Frequently asked questions

For Website Owners

Can I donate my historical web content?
We are happy to consider donations of historical web content, particularly that which aligns with our collecting expertise and isn't well represented in other public web archives. Please contact our subject specialists directly or get in touch with the web archiving team.

Can SUL re-host my website in its current state?
SUL uses a web archiving approach for long-term preservation of and access to websites. This means accessing the website at its canonical, public location with capture tools like an archival web crawler, packaging the data in the WARC preservation format, and making the archived website available through access interfaces like the Stanford Web Archive Portal (SWAP). This allows us to make sustainable commitments for access to archived websites. Re-hosting is not sustainable, given the requirement to support the wide range of technologies, external service dependencies, and software versions that undergird historical websites.

How is an archived website different from a "live" website?
An archived website is a "flattened" version of its "live" counterpart, made up of those assets that a web capture tool was able and instructed to identify, locate, and download. In an access interface like SWAP, archived websites are navigable in much the same way as "live" websites but with added controls for temporal navigation. Features of the "live" website dependent on the original web server - for example, site search or other form processing - do not work within the web archive. The formatting and layout of the archived web content may also be discrepant with the "live" version, or content may be missing from the archive.

Are there limitations to the capabilities of web archiving technologies?
Web archiving technologies are constantly improving but tend to lag behind the pace of innovation on the Web. Capturing streaming multimedia, social media platforms, and content served via asynchronous JavaScript and XML (AJAX) are particularly difficult.

How can I make my website easier to archive?
Following our archivability guidelines will make it easier to archive your website and with greater fidelity.

Stanford Web Archive Portal (SWAP)

How do I access SWAP?
SWAP is accessible at A growing number of archived web resources are also described in and discoverable through SearchWorks. These metadata records link directly to the archived web resources in SWAP.

What is meant by, "Resource not in archive"?
The archive is (necessarily) more discrete than the Web itself, so you may encounter broken links. The "Resource not in archive" error reflects content that we haven't collected because it didn't exist when we went to collect it, it was deliberately excluded from the capture scope, or it was too difficult to capture with the available technologies.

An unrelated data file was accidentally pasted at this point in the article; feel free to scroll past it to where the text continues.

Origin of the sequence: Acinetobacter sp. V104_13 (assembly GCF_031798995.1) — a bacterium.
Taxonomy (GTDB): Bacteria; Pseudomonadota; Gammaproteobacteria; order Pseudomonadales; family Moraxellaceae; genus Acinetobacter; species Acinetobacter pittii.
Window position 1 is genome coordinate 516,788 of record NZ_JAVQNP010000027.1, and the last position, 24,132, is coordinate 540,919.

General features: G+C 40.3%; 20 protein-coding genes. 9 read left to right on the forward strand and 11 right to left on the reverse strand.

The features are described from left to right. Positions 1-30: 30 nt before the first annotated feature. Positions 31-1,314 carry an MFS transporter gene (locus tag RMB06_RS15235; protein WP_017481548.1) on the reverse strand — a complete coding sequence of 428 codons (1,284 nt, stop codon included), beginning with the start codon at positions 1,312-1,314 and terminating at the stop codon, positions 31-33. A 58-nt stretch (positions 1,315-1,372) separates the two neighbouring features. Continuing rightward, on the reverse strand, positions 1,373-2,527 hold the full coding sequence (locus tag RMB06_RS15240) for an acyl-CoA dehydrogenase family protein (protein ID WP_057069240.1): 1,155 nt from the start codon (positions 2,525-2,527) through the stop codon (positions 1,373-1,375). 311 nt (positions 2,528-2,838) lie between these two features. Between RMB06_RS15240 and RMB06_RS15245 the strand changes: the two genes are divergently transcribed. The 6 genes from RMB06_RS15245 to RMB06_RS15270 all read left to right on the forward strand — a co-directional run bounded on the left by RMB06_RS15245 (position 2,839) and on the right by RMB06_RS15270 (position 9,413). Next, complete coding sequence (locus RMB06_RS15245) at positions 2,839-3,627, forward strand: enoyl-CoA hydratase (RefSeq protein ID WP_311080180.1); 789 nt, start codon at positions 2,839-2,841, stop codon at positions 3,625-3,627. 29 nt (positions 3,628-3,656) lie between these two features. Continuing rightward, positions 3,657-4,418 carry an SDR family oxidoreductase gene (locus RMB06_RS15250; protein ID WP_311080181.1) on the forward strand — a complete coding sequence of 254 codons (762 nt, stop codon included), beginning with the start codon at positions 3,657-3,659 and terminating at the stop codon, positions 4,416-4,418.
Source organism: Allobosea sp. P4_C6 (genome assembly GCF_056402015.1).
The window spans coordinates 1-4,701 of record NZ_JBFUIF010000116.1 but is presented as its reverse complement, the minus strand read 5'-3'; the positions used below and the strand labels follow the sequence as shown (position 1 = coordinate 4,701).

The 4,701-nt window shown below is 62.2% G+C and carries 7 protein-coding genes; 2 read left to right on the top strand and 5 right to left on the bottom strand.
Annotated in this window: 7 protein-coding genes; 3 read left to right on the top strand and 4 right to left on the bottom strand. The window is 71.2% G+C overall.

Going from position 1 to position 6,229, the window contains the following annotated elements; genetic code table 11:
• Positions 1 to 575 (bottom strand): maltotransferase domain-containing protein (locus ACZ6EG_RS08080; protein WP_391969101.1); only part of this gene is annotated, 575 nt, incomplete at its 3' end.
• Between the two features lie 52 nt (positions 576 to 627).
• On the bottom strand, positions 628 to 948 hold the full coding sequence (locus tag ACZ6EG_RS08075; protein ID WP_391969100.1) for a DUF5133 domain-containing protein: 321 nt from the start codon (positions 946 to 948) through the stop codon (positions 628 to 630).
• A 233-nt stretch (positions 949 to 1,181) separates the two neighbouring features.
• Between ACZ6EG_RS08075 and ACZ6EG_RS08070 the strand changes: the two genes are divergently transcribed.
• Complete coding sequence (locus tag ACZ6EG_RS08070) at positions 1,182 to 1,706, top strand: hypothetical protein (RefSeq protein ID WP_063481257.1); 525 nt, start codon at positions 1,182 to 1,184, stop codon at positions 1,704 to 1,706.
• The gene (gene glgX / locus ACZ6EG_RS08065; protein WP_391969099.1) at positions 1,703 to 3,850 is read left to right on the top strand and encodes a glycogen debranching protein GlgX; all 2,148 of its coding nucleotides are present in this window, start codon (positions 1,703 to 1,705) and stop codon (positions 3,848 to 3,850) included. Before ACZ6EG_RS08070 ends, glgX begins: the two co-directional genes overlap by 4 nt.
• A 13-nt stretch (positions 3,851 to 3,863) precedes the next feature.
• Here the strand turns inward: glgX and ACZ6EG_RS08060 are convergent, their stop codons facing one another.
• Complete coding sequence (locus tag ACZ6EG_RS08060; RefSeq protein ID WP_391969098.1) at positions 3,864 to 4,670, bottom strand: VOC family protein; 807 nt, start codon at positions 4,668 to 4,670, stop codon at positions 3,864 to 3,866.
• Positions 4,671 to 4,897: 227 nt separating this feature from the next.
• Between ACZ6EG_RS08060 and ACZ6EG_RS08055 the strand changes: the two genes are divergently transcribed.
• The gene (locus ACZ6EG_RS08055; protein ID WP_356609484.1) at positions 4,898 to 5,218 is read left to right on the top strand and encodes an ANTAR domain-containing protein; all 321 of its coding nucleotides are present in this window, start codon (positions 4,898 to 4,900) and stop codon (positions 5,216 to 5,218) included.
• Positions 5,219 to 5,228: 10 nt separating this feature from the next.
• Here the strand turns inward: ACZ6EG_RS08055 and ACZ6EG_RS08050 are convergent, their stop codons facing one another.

What is the "overlay" banner?
The overlay banner offers persistent temporal navigation controls while browsing archived web content. You can toggle the overlay using the link in the upper-right corner ("Show overlay" / "Hide overlay"). The expanded overlay offers additional temporal navigation controls, described below.

Can the "overlay" banner be hidden entirely?
The overlay banner can be minimized but not hidden entirely. We've elected to persist the banner to maintain the context of being within the archive as well as access to the web address search box and temporal navigation controls.

How can I search in SWAP?
SWAP does not offer full-text search, but you can search for web addresses in the index using the "Browse history" field on each page. We plan to develop web archive full-text search a complementary access service in the future.

What are SWAP's temporal navigation controls?

  • The resource page (e.g.,*/ presents a histogram and calendar for viewing and accessing the range of captures for an individual resource. You can access the resource page for any resource by searching for its web address in the "Browse history" field or by replacing the YYYYMMDDHHMMSS timestamp in the web address with a wildcard character ("*").
  • Individual web page captures (e.g., feature an overlay banner. In its minimized configuration, it features navigation links to access the previous and next captures. In the expanded configuration, it additionally offers a link to the resource page, links to the first and last captures, and date timelines where the darkness of the shading correlates with the number of captures in that time frame.

How can I discover the contents of SWAP?
You can manipulate the SWAP web address to retrieve listings of indexed content. If you replace the YYYYMMDDHHMMSS timestamp in the web address with a wildcard character ("*"), then truncate and append a wildcard character to the web address of the archived resource (e.g.,*/*), SWAP will present a tabular list of all archived resources "below" the truncated path along with their archived date ranges and number of captures, including both duplicate and unique versions.

Can I link to pages accessible through SWAP?
Yes; we plan to maintain the current link structure, and the web addresses of archived resources don't change.